How is the engineering team structured?
On the Engineering team we currently have three teams of application developers with three to four full-stack engineers each. We also have a data team and an infrastructure team. Each team has a product manager and works on projects the PM is responsible for. Team structures aren’t set in stone—teams can be reshuffled, and engineers are encouraged to speak up when they would like to switch teams or work on a different project.
We have several remote engineers—I became one myself a few months ago after 3 years in New York. Our conference rooms are well-equipped for video conferencing and the team is used to having remote engineers.
What is the software development process at The Muse?
Our Product team decides what to build and what is going to be worked on next. They work with the Design team to create mockups and prototypes. Engineers may be involved in the process to help understand what is feasible or not. We are always encouraged to question the decisions and to be more involved in product decisions.
It starts with sprint planning, where the product manager will list everything that will be worked on during the sprint. The team will then discuss the tickets and their complexity and the product manager will sort them in order of priority. Then, each engineer picks up the first ticket on the list. Once we are done working on a ticket, we open a pull request on Github and tag other engineers for review. We encourage people to tag engineers who know the most about that part of the codebase. If it is a frontend ticket on a repository that allows it, we also deploy a feature branch to get feedback from the design and product teams.
Once the pull request is approved by at least two engineers (and sometimes Design and Product), we merge it to staging and submit it to QA (Quality Assurance). When it is tested and validated by the owner of the ticket, we can merge to production. We usually wait to have a few tickets ready, but pushes to production are done quite frequently, sometimes several times a day.
What skills are essential to succeeding as an engineer at The Muse?
To succeed at The Muse you need to be curious and able to adapt easily. Technology changes quickly. When I joined The Muse I knew nothing about their stack.
I often hear that our engineers love to learn, which is another essential quality here. Don’t be afraid to pick up a ticket about something you absolutely know nothing about, even if that means spending weeks working on it. It’s a good opportunity to learn and work with a more experienced engineer who will share their knowledge.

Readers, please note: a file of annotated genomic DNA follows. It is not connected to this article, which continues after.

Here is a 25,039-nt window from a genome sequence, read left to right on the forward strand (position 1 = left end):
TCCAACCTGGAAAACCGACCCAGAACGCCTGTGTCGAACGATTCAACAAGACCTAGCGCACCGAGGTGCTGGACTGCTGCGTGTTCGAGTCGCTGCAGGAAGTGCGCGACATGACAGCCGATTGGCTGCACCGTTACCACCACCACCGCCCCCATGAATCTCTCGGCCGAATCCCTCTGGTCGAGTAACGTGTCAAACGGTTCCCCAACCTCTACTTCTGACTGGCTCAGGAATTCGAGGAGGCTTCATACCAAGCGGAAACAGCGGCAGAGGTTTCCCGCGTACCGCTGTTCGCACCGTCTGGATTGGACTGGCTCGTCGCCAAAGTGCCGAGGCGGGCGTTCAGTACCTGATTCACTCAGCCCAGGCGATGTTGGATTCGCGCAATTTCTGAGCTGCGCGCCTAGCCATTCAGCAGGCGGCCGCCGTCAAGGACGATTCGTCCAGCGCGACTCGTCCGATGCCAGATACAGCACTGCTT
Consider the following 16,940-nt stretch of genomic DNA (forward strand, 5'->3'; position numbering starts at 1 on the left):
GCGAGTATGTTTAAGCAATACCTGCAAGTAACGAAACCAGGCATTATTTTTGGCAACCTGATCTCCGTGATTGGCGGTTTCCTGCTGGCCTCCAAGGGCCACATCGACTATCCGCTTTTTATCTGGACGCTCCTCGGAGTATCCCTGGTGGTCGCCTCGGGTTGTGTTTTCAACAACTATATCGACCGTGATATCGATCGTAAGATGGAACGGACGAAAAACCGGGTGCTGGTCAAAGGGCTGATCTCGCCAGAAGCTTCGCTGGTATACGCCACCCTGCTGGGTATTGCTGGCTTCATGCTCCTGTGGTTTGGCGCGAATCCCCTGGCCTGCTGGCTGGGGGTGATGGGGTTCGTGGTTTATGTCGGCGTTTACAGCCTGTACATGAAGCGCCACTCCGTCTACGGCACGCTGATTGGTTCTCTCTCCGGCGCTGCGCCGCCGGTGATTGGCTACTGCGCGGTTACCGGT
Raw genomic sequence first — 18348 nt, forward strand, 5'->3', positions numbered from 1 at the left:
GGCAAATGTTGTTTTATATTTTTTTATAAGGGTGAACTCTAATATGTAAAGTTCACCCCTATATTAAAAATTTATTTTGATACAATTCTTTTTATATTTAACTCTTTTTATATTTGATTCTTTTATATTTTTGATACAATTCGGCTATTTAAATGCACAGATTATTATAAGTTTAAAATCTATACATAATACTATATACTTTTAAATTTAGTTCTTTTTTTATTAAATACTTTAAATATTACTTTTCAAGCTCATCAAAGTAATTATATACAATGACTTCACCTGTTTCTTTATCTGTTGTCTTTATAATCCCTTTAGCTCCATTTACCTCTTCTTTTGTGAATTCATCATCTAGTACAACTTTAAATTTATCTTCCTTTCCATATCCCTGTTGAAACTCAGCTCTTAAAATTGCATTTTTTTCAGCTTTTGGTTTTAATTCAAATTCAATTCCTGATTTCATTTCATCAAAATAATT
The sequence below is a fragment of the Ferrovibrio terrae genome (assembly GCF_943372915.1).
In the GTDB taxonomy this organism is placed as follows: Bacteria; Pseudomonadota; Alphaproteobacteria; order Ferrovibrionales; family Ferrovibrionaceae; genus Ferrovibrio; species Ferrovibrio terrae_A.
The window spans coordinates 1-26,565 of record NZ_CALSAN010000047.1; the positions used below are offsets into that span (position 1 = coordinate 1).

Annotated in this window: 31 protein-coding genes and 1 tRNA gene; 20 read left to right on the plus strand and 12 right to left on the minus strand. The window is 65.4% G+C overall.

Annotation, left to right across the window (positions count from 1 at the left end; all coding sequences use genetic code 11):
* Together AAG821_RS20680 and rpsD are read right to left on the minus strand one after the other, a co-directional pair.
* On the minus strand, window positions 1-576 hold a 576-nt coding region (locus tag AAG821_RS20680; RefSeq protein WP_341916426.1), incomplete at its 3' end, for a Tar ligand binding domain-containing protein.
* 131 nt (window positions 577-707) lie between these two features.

Communication is also very important, especially being able to communicate well to our product team and to let people know when you are experiencing challenges.
What are you working on right now that excites or inspires you?
I recently joined a new team that’s working on improving the global search experience on The Muse. When I started here three years ago, everybody agreed that the global search on the website wasn’t great—but we never updated it. Now, it’s finally a priority and that is exciting for me. Everything we do to improve the user’s experience on the site makes me happy. This project will help companies get more visibility and help users get more relevant content.
What other teams or types of people do you interact with on a regular basis?
I work closely with the product and design teams. And when I’m on call, I sometimes get to talk to other teams that are experiencing bugs that prevent them from doing their jobs.
What do you value most about The Muse’s company culture? What sets it apart from other places you’ve worked?
What I value the most is the #NoAssholes core value. People here are genuinely kind and non-judgemental. On the engineering team, we have smart engineers who are always willing to help each other without judging, which is really valuable. As a woman engineer, I always feel included and respected, and my opinion is always valued—which has not always been the case in other places I’ve worked.
What advice do you have for software engineers applying to jobs at The Muse?
It is a bit cliché, but I would say come as you are! If you want to work in an inclusive and healthy environment, if you are curious and love to learn new things—and even if you don’t know our stack, but you are passionate about coding and willing to learn—The Muse is the right place for you.